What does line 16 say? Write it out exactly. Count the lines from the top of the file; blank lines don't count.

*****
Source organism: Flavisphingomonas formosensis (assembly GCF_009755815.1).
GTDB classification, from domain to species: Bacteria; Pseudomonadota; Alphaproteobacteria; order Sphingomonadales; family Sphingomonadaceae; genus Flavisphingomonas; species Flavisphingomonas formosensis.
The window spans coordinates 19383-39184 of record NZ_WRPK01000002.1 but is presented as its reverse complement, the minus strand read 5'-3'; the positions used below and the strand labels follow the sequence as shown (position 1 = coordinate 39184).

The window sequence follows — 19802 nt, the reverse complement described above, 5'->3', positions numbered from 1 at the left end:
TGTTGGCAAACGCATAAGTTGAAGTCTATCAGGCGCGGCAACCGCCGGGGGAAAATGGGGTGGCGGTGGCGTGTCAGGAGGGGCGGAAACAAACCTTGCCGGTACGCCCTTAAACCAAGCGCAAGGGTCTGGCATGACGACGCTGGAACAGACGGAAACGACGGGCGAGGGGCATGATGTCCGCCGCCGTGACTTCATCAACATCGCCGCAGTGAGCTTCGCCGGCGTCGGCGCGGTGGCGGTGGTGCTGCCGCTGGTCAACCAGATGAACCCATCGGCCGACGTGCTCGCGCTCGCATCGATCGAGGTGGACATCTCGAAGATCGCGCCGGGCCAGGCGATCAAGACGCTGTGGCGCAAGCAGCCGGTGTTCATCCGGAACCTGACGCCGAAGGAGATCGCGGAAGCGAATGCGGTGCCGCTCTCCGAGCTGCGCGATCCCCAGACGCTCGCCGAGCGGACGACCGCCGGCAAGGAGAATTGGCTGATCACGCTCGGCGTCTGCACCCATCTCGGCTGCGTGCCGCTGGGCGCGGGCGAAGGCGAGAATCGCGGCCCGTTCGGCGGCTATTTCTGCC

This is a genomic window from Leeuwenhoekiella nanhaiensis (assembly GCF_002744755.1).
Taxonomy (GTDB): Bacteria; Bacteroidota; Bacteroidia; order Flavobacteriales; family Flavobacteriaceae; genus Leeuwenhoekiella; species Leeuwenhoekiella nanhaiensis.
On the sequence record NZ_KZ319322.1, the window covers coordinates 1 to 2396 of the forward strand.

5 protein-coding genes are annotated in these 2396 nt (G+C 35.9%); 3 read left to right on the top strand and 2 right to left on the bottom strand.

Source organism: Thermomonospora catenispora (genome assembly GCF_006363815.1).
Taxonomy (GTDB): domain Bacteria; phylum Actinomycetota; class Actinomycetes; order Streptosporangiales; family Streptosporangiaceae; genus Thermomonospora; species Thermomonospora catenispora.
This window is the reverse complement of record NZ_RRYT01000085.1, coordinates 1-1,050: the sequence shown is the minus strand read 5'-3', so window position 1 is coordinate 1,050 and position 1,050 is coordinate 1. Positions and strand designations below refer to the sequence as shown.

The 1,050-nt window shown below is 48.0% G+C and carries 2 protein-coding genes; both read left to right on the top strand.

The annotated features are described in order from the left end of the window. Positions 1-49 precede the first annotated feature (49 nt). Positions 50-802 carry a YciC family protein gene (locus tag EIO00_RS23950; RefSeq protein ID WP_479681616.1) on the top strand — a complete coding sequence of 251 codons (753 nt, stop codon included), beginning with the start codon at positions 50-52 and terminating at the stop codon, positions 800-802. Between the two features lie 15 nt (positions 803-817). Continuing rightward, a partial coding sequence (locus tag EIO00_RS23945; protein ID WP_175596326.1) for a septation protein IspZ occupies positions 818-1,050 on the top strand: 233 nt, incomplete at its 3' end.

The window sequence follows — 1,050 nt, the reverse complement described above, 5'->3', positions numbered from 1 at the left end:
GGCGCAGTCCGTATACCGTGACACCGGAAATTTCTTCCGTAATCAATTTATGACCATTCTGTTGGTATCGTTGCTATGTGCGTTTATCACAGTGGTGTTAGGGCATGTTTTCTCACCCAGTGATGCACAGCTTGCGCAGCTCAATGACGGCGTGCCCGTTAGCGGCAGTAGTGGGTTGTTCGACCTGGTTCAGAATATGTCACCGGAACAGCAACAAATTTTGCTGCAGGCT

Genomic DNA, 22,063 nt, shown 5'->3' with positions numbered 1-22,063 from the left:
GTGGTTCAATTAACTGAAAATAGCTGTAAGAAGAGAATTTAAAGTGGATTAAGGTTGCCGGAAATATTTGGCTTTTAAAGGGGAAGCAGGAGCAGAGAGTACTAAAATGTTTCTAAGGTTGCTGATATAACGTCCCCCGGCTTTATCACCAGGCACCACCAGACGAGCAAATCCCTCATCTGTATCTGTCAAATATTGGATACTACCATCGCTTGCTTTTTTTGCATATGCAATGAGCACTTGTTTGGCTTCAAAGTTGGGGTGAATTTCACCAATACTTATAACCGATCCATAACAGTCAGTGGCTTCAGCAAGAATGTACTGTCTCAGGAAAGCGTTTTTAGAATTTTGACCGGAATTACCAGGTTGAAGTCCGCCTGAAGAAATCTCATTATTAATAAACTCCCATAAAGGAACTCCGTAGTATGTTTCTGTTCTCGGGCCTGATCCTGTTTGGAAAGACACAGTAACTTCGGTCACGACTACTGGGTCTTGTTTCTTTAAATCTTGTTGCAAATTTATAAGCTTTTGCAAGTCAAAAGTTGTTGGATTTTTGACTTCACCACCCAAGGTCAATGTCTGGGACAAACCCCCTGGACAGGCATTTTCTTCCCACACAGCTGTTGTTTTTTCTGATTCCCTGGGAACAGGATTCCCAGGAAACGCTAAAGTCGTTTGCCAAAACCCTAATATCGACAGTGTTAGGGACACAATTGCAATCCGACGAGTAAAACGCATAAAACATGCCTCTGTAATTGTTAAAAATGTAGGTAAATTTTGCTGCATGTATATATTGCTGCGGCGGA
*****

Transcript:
GGCGCAGTCCGTATACCGTGACACCGGAAATTTCTTCCGTAATCAATTTATGACCATTCTGTTGGTATCGTTGCTATGTGCGTTTATCACAGTGGTGTTAGGGCATGTTTTCTCACCCAGTGATGCACAGCTTGCGCAGCTCAATGACGGCGTGCCCGTTAGCGGCAGTAGTGGGTTGTTCGACCTGGTTCAGAATATGTCACCGGAACAGCAACAAATTTTGCTGCAGGCT